Six episodes oftentimes is enough. More shows need to take a look at a series like Loki and see that less is in fact a whole lot more. This arbitrary need to hit ten or twelve episodes in any given season is more than frustrating when a show starts to lose focus and bloat. Loki on the other hand is breezy and swift but never shortchanges character development or plot. It’s a mystery box show where there’s a bigger riddle at the end of the run but the show doesn’t fumble it. The ultimate reveal is a big “holy hell!” moment ushered in by the first appearance of the MCU's next major villain.
This series was fantastic. It was a heartfelt dive into what made Loki and all of the other Lokis tick. Tom Hiddleston once again defines the trickster with Sophia Di Martino turning in an equally magnetic performance as the variant Sylvie. Owen Wilson got to drop the “Oh Wow!” persona and dig into his bureaucratic paper-pushing agent Mobius and explore why the character does what he does. Gugu Mbatha-Raw shines as Renslayer and I hope we get more of her in Season Two. With even less time than anyone but no less important is Jonathan Major’s imposing first appearance as Kang. Whatever his legal troubles are and however they’re resolved, he’s set to be one hell of an opposing force for our various MCU heroes and was the genuine true highlight of Quantumania.
It’d been a couple of years since the series first premiered that I sat back down with Loki. I was glad to see that it’s still a damn good show. Thoughtful and introspective but not slow or boring. Entertaining and funny, but not trite. It’s a celebration of the titular character while also laying out the groundwork for events to come. After WandaVision and Falcon and the Winter Soldier, it was one of Disney+’s big gambles that an MCU series could work (not counting the seven seasons of Agents of S.H.I.E.L.D) beyond the Theatrical runs and keep people.coming back for more. Now I just wish they’d gone with the “Less is More” approach to the following series and films because that “Superhero Fatigue” became a real problem really fast as every random character got their own film or show that didn't seem to connect to anything or advance the MCU as a whole. Hopefully, Loki Season Two will be a welcome return and course correction for the MCU going forward.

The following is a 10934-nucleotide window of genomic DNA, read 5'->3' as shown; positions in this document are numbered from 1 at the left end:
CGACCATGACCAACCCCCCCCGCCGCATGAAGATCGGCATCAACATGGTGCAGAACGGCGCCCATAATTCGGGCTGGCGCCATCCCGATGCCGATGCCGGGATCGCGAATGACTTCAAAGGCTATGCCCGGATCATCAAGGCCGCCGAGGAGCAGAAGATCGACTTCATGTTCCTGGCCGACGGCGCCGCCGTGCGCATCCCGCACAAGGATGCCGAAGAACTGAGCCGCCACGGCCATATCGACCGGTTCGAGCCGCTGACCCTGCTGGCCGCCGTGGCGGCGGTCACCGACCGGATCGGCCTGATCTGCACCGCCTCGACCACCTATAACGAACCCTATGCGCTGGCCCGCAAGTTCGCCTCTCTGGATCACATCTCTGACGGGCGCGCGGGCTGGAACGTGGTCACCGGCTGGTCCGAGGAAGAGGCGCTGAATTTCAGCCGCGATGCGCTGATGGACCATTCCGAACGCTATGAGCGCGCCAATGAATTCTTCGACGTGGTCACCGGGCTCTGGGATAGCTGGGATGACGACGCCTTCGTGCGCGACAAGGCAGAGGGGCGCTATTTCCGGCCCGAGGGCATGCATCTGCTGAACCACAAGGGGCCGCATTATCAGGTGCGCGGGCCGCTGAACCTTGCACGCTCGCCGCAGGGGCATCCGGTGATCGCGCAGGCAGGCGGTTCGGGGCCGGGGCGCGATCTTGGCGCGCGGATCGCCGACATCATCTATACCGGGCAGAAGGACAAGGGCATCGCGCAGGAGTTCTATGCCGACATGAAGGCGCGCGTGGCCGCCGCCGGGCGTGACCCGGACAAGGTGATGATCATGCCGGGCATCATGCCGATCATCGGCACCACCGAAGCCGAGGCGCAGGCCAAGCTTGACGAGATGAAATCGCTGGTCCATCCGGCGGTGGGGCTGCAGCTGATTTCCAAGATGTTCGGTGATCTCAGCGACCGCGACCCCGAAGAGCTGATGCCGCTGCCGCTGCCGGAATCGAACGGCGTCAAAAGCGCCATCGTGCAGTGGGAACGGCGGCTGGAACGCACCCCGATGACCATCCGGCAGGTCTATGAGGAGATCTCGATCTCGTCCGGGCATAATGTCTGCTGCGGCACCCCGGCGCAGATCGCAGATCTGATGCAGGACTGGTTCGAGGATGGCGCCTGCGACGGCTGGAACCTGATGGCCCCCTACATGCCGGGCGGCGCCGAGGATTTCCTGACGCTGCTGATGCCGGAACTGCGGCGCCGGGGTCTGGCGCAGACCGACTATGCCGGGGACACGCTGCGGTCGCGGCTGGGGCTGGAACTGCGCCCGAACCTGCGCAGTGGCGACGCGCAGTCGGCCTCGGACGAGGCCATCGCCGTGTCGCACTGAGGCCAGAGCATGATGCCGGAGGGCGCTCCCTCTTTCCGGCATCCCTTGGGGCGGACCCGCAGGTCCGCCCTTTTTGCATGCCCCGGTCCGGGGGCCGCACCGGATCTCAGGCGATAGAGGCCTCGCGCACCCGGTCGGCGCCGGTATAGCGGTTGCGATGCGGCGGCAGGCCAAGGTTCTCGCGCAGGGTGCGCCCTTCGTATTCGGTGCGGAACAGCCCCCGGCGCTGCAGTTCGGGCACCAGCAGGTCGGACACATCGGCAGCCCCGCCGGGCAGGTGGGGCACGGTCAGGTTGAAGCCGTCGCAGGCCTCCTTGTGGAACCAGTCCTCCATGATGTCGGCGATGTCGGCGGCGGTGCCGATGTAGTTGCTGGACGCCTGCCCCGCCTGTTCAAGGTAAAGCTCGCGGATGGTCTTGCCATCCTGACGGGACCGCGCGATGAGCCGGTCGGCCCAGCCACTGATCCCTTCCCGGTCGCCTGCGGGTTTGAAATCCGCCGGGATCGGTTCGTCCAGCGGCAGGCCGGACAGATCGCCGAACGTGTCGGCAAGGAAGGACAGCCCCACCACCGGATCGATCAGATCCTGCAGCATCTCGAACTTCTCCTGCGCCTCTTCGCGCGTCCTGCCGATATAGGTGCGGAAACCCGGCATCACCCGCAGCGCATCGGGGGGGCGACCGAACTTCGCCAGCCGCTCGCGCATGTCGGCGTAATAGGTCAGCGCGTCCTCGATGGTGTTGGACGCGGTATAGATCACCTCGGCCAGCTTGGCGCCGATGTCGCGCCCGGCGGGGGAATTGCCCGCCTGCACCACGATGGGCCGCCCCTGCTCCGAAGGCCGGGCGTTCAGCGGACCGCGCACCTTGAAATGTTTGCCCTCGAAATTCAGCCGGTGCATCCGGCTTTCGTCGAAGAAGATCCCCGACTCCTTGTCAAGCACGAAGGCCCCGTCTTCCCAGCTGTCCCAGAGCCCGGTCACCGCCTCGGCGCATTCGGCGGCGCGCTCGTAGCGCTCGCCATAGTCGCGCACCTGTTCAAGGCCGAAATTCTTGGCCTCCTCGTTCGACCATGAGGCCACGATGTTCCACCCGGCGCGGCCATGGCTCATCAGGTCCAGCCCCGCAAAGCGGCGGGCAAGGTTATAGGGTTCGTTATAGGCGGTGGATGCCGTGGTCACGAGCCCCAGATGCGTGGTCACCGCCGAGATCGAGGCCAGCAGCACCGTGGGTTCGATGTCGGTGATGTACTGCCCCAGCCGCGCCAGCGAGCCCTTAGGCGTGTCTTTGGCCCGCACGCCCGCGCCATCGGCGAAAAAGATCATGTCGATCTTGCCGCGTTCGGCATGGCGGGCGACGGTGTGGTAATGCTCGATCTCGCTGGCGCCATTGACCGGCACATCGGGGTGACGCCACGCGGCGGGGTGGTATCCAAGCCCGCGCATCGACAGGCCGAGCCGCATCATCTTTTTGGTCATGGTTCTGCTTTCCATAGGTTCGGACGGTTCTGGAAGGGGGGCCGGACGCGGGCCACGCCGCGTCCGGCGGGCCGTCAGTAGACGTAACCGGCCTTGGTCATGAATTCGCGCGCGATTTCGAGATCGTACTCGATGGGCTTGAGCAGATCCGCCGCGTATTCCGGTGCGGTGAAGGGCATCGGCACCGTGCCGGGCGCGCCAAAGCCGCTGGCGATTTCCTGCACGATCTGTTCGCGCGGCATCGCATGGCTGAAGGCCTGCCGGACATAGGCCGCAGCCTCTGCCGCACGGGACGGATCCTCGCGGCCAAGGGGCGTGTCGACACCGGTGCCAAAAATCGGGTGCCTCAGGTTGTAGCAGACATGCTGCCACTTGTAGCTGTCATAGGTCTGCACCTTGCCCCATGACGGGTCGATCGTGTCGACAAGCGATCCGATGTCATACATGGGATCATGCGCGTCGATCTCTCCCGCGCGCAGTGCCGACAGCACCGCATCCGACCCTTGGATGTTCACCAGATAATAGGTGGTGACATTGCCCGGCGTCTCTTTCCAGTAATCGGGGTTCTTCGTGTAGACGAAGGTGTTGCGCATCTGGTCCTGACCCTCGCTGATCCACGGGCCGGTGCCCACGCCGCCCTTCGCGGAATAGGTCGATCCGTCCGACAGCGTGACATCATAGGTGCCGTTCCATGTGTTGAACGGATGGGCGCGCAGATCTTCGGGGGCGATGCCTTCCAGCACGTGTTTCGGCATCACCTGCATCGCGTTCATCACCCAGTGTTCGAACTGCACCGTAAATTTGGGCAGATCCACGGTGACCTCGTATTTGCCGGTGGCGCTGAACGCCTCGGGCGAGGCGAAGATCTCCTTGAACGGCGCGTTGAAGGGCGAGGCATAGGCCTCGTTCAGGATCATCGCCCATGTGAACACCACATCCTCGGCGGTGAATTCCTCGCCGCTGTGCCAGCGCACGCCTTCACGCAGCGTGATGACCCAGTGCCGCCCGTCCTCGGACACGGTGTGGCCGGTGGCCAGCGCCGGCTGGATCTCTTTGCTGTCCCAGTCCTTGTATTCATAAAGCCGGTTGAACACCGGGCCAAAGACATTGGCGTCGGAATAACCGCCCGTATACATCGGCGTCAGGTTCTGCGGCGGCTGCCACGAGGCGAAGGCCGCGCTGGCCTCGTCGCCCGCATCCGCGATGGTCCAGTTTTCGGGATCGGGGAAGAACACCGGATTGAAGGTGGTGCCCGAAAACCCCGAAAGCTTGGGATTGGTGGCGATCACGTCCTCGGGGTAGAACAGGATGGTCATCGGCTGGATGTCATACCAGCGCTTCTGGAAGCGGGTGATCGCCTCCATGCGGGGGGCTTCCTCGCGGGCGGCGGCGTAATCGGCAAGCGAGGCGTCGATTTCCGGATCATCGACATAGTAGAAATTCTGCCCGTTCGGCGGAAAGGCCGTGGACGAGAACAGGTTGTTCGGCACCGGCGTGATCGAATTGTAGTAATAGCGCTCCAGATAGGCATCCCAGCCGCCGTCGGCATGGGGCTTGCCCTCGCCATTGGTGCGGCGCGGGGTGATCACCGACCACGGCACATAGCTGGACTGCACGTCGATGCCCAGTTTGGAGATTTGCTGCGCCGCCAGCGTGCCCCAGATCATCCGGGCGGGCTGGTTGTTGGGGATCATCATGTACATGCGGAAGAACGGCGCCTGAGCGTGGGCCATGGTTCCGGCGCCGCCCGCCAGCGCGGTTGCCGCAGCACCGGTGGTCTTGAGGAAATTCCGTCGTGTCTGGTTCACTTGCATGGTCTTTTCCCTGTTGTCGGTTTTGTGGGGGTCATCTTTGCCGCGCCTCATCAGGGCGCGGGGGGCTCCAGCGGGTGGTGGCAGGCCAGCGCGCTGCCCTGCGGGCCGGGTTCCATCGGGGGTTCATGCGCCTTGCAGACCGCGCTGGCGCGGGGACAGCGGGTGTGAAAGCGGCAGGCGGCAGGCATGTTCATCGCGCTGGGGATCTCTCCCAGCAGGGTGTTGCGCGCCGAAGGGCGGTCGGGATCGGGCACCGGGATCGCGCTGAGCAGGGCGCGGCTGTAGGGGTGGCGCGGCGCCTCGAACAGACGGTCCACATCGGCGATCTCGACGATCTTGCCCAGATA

Vital Disc Stats: The 4K Ultra HD Blu-ray
A day we were all excited to see has come and Loki Season One marks the first official Disney+ series to come to disc - and on 4K Ultra HD Blu-ray no less! All six episodes are pressed on two BD-100 discs. The discs are housed in a stylish SteelBook with individual trays and are not stacked. Also included are three art cards. Each disc loads to Disney’s typical language option menu before allowing you to skip right on to the episodes or go to an animated main menu. Note, each episode does not have individual chapter stops. If you stop the disc mid-playthrough, the disc will automatically pick back up where you left off. However, if you accidentally hit the chapter advance button like I did - it scoots you right off to the next episode.